OpenAI Ends GPT-3 API Waitlist
OpenAI has made its GPT-3 API open to everyone, ending the application and waitlist system in place since the language model debuted last year. The company said it has improved The API’s technical and safety features to the point where individual access approval is no longer necessary.
Those wishing to download and use the GPT-3API have only to submit their email address, and they can start playing with the powerful language model. Since it was first announced, OpenAI upgraded the API to better understand human instructions and installed content filters to prevent much of the potential abuse of GPT-3-based products. Developers can also prototype more easily and test out templates and prompts, including the Codex, which instructs the AI in translating plain language instructions into computer languages.
“Tens of thousands of developers are already taking advantage of powerful AI models through our platform. We believe that by opening access to these models via an easy-to-use API, more developers will find creative ways to apply AI to a large number of useful applications and open problems,” OpenAI explained in a blog post about the decision. “To ensure API-backed applications are built responsibly, we provide tools and help developers use best practices so they can bring their applications to production quickly and safely. As our systems evolve and we work to improve the capabilities of our safeguards, we expect to continue streamlining the process for developers, refining our Usage Guidelines, and allowing even more use cases over time.”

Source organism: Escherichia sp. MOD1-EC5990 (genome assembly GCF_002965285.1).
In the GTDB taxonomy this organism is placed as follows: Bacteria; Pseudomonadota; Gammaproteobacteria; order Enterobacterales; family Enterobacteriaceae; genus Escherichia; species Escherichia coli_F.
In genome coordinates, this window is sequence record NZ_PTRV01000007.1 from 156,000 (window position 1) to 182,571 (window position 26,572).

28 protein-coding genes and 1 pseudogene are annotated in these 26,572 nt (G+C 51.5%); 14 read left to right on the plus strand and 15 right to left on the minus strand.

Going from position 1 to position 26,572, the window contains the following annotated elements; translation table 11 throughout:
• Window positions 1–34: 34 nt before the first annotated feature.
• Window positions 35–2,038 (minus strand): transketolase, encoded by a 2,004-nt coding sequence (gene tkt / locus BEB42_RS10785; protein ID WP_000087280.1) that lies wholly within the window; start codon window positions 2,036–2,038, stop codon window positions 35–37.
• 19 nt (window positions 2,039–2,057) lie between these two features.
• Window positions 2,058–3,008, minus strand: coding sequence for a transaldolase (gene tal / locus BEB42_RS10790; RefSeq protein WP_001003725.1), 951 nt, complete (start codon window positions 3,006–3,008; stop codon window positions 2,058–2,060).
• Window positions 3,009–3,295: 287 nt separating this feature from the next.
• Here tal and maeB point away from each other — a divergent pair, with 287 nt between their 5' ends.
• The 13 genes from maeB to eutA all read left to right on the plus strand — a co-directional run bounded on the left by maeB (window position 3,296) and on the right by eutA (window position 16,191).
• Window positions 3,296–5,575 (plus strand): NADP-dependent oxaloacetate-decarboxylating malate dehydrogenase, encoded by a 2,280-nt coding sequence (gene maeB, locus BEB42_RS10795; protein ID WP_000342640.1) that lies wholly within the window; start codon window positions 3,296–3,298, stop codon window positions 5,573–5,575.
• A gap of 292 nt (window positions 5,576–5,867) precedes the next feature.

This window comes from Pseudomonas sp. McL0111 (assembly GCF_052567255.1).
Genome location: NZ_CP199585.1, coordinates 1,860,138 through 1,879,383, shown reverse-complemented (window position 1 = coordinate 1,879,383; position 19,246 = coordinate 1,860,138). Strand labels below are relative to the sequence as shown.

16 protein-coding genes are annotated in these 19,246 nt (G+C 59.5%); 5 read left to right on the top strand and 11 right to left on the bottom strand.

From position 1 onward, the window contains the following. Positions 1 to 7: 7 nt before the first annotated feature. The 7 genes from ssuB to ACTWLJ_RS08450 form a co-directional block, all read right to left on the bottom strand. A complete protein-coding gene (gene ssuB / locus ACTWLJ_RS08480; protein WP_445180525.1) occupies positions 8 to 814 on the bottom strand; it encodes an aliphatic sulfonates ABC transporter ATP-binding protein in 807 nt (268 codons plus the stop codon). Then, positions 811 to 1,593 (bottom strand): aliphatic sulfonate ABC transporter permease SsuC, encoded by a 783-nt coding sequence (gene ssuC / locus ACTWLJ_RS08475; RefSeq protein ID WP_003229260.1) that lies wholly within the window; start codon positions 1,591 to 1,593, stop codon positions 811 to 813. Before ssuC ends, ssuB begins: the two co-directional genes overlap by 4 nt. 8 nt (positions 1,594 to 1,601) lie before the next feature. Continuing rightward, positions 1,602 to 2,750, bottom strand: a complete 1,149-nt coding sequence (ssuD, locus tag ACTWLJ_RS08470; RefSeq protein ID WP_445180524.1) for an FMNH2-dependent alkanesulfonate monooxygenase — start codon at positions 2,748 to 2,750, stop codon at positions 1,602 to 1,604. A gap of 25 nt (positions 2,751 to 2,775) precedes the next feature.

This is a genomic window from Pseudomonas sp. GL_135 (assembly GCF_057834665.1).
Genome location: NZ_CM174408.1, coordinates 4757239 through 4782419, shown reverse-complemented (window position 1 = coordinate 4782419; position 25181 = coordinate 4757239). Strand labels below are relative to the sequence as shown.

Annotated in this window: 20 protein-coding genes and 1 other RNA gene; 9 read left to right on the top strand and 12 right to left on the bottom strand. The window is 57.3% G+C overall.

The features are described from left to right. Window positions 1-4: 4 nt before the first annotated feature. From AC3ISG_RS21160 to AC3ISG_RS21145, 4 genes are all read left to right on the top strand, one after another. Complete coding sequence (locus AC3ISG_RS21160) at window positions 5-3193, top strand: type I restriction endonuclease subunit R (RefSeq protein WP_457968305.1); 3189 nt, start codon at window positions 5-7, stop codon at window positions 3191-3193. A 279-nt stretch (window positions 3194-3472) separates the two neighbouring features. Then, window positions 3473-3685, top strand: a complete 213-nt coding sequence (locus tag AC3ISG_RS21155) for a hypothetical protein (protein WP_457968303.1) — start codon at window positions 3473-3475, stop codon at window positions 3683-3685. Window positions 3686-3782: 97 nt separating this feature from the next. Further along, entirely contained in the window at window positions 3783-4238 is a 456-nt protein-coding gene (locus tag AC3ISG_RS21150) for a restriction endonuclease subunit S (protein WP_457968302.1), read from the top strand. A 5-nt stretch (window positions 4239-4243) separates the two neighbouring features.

Stunted for Safety
OpenAI generated a lot of interest after introducing GPT-3 last year. Microsoft almost immediately scored an exclusive licensing deal and has been integrating it into services like the low-code Power Apps programming tool and the new Azure OpenAI Service for its enterprise clients since. Microsoft also put the model into Github Copilot, which turns the AI into a pair programmer using the Codex system. The safety improvements also include new guidelines on what GPT-3 can be used for by developers. The company’s prohibitions now include adult topics, politics, violence, alongside hate speech and malware.
“Everyone and their brother wanted to try it last summer. If anything, they intentionally stunted growth by withholding it,” GPT-3 YouTube creator Bakz Awan told Voicebot in an interview. That they withheld it to make it a safer AI to benefit humanity, even though it meant making less money, in a way, that deserves to be commended.”
The GPT-3 API had built up a large waiting list. Even before opening the gates, OpenAI’s creation had helped startups secure funding deals. For instance, universal autocomplete startup Compose.ai and enterprise writing assistant startup Copy.ai raised $2.1 million and $2.9 million, respectively. There will be a lot more experimentation to come, Awan predicted.
“I have been playing around with fine-tuning a lot, and I’m excited to start making resources for people looking at GPT-3,” Awan said. “I want to make tutorial videos to introduce people to this world.”